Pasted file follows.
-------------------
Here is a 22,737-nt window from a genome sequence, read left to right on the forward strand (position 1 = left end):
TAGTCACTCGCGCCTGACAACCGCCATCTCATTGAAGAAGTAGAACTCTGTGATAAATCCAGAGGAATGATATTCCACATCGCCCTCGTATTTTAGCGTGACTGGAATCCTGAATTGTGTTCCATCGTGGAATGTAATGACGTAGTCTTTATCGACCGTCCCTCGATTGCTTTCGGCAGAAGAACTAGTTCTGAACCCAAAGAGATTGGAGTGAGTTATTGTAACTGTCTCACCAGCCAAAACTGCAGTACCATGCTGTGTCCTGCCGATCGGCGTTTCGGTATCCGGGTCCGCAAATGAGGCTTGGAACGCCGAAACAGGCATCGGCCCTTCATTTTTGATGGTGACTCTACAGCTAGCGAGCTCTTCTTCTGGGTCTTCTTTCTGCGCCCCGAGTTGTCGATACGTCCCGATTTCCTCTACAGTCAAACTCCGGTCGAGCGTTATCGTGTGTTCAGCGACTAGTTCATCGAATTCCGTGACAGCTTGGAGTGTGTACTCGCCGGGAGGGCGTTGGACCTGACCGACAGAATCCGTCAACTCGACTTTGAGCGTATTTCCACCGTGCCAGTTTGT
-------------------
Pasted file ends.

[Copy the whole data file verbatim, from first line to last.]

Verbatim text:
Here is a 22,737-nt window from a genome sequence, read left to right on the forward strand (position 1 = left end):
TAGTCACTCGCGCCTGACAACCGCCATCTCATTGAAGAAGTAGAACTCTGTGATAAATCCAGAGGAATGATATTCCACATCGCCCTCGTATTTTAGCGTGACTGGAATCCTGAATTGTGTTCCATCGTGGAATGTAATGACGTAGTCTTTATCGACCGTCCCTCGATTGCTTTCGGCAGAAGAACTAGTTCTGAACCCAAAGAGATTGGAGTGAGTTATTGTAACTGTCTCACCAGCCAAAACTGCAGTACCATGCTGTGTCCTGCCGATCGGCGTTTCGGTATCCGGGTCCGCAAATGAGGCTTGGAACGCCGAAACAGGCATCGGCCCTTCATTTTTGATGGTGACTCTACAGCTAGCGAGCTCTTCTTCTGGGTCTTCTTTCTGCGCCCCGAGTTGTCGATACGTCCCGATTTCCTCTACAGTCAAACTCCGGTCGAGCGTTATCGTGTGTTCAGCGACTAGTTCATCGAATTCCGTGACAGCTTGGAGTGTGTACTCGCCGGGAGGGCGTTGGACCTGACCGACAGAATCCGTCAACTCGACTTTGAGCGTATTTCCACCGTGCCAGTTTGT